The Clare Teal Seven, Milton Rooms, Malton, July 23, 7.30pm
YORKSHIRE jazz vocal legend, four-time winner of BBC Jazz Singer of the Year and performer of popular songs Clare Teal leads seven-piece troupe through a night of storytelling and euphoric music
Concerteenies and baby-friendly concerts: A Musical Story I, Milton Rooms, Malton, July 23, 11am; Baby-friendly Concert I, Milton Rooms, Malton, July 23, 1pm (free for babies).
Concerteenies – A Musical Story II, Scarborough Library, July 24, 11am; Baby-friendly Concert II: Scarborough Library, July 24, 1pm (free for babies).
Concerteenies – A Musical Story III, National Centre for Early Music, York, July 25, 11am; Baby-friendly Concert III, NCEM, York, July 25, 1pm (free for babies).
POLLY Ives and Louise Thomson narrate and play a reimagining of Arre Chung’s Mixed for children aged three to seven in Concerteenies, as well as performing concerts from all genres for pre-crawling babies where parents can learn baby massage techniques and enjoy their own dose of relaxation.
Ryedale Festival runs from today to July 30.For full festival details and tickets, go to: ryedalefestival.com.
RYEDALE Festival artistic director Christopher Glynn’s eye for spotting and supporting early-career artists runs through his 2023 programming.
Among the artists in residence is organist Anna Lapwood, who gives two recitals, conducts her choir and invites all to join her in open-access Come and Sing and Discover the Organ events.
Also in residence is BBC Music Magazine’s 2022 Personality of the Year, Scottish tenor Nicky Spence, Korean violinist Bomsori Kim and pianist Mishka Rushdie Momen, won The Times Classical Breakthrough Artist Award.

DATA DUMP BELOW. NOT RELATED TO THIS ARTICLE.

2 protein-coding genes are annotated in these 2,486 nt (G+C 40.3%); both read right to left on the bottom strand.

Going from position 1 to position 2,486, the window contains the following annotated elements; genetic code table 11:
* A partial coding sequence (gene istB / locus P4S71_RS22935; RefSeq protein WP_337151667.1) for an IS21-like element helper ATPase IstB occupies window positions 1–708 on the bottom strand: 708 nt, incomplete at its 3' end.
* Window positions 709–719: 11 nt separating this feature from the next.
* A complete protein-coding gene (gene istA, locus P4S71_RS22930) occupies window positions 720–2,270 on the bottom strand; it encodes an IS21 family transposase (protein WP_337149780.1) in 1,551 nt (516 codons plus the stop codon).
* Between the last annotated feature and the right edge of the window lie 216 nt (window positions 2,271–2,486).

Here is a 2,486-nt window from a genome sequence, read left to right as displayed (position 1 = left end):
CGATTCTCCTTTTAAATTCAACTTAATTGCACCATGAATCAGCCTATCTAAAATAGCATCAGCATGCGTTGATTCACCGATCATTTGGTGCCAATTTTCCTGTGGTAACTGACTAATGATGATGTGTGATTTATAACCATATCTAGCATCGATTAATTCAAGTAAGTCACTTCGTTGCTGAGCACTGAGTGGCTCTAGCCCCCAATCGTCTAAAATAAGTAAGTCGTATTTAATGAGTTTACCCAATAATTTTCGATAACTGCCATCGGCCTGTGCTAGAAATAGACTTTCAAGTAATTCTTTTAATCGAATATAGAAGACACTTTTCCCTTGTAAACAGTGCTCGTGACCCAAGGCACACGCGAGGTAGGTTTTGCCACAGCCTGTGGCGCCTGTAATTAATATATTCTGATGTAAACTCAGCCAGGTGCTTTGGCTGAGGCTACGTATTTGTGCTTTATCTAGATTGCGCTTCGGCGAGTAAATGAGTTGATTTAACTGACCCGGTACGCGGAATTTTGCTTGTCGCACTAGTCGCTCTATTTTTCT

The King’s Singers and assorted actors lead celebrations of the 400th anniversaries of William Byrd and the First Folio of Shakespeare, while Boris Giltburg is among performers marking Rachmaninov’s 150th birthday. The Dudok Quartet presents a complete cycle of Tchaikovsky’s string quartets, as well as bringing audiences their arrangements of jazz and folk legends.
Groundbreaking musicians such as Cumbrian saxophonist Jess Gillam and the joyful Kaleidoscope Chamber Collective mingle with young artists, among them guitarist Plínio Fernandes, showcasing his debut album Saudade, trumpeter Aaron Akugbo, innovative pianist George Xiaoyuan Fu and the vibrant voices of the National Youth Choir of Scotland.
Yorkshire jazz singer Clare Teal performs with an all-star band; The Young’uns, from the north east, present a folk night; A Light Music Afternoon celebrates Max Jaffa, remembered fondly in North Yorkshire for his many seasons performing in Scarborough, and a concert at Birdsall House revels in the music of Noel Coward, with Mary Bevan among the singers.
Further highlights will be the Orchestra of Opera North with Jonathan Bloxham; Royal Northern Sinfonia with violinist Maria Włoszczowska; a Triple Concert at Castle Howard; a pop-up production of John Blow’s magical mini-opera Venus and Adonis that tours to ancient and atmospheric churches across the region, and four world premieres, including an innovative new take on Schumann’s song cycle Myrthen, sung in English and interwoven with poems by Kate Wakeling.
Young audiences can enjoy Arree Chung’s Mixed, as presented by Polly Ives and harpist Rosanna Rolton in Concerteenies, while babies and their grown-ups are invited to a magical musical experience across classical, folk, world and popular music.